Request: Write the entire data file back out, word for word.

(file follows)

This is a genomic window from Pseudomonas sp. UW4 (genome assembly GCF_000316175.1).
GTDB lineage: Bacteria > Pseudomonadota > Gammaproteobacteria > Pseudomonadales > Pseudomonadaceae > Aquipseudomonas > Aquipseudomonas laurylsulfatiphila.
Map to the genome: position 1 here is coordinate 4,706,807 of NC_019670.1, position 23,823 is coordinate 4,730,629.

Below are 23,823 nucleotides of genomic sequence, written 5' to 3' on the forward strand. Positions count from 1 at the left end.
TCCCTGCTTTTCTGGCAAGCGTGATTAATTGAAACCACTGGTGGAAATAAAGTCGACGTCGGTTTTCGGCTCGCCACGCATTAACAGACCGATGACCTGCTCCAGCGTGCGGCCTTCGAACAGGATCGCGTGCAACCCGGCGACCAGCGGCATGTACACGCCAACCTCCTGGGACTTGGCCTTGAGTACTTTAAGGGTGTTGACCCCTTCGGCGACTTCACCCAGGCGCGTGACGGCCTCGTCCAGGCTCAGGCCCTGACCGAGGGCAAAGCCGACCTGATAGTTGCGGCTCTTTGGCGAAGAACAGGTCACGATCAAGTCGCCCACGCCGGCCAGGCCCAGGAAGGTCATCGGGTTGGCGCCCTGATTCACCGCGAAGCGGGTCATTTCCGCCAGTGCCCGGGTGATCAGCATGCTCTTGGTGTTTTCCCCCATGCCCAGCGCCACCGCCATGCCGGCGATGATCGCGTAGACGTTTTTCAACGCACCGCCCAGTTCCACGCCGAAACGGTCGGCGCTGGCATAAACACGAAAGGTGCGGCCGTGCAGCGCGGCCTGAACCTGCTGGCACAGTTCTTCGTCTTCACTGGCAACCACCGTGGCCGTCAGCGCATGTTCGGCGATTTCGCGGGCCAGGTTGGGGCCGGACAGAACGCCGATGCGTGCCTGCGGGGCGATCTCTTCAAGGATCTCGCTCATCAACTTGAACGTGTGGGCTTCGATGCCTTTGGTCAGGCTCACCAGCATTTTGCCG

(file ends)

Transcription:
This is a genomic window from Pseudomonas sp. UW4 (genome assembly GCF_000316175.1).
GTDB lineage: Bacteria > Pseudomonadota > Gammaproteobacteria > Pseudomonadales > Pseudomonadaceae > Aquipseudomonas > Aquipseudomonas laurylsulfatiphila.
Map to the genome: position 1 here is coordinate 4,706,807 of NC_019670.1, position 23,823 is coordinate 4,730,629.

Below are 23,823 nucleotides of genomic sequence, written 5' to 3' on the forward strand. Positions count from 1 at the left end.
TCCCTGCTTTTCTGGCAAGCGTGATTAATTGAAACCACTGGTGGAAATAAAGTCGACGTCGGTTTTCGGCTCGCCACGCATTAACAGACCGATGACCTGCTCCAGCGTGCGGCCTTCGAACAGGATCGCGTGCAACCCGGCGACCAGCGGCATGTACACGCCAACCTCCTGGGACTTGGCCTTGAGTACTTTAAGGGTGTTGACCCCTTCGGCGACTTCACCCAGGCGCGTGACGGCCTCGTCCAGGCTCAGGCCCTGACCGAGGGCAAAGCCGACCTGATAGTTGCGGCTCTTTGGCGAAGAACAGGTCACGATCAAGTCGCCCACGCCGGCCAGGCCCAGGAAGGTCATCGGGTTGGCGCCCTGATTCACCGCGAAGCGGGTCATTTCCGCCAGTGCCCGGGTGATCAGCATGCTCTTGGTGTTTTCCCCCATGCCCAGCGCCACCGCCATGCCGGCGATGATCGCGTAGACGTTTTTCAACGCACCGCCCAGTTCCACGCCGAAACGGTCGGCGCTGGCATAAACACGAAAGGTGCGGCCGTGCAGCGCGGCCTGAACCTGCTGGCACAGTTCTTCGTCTTCACTGGCAACCACCGTGGCCGTCAGCGCATGTTCGGCGATTTCGCGGGCCAGGTTGGGGCCGGACAGAACGCCGATGCGTGCCTGCGGGGCGATCTCTTCAAGGATCTCGCTCATCAACTTGAACGTGTGGGCTTCGATGCCTTTGGTCAGGCTCACCAGCATTTTGCCG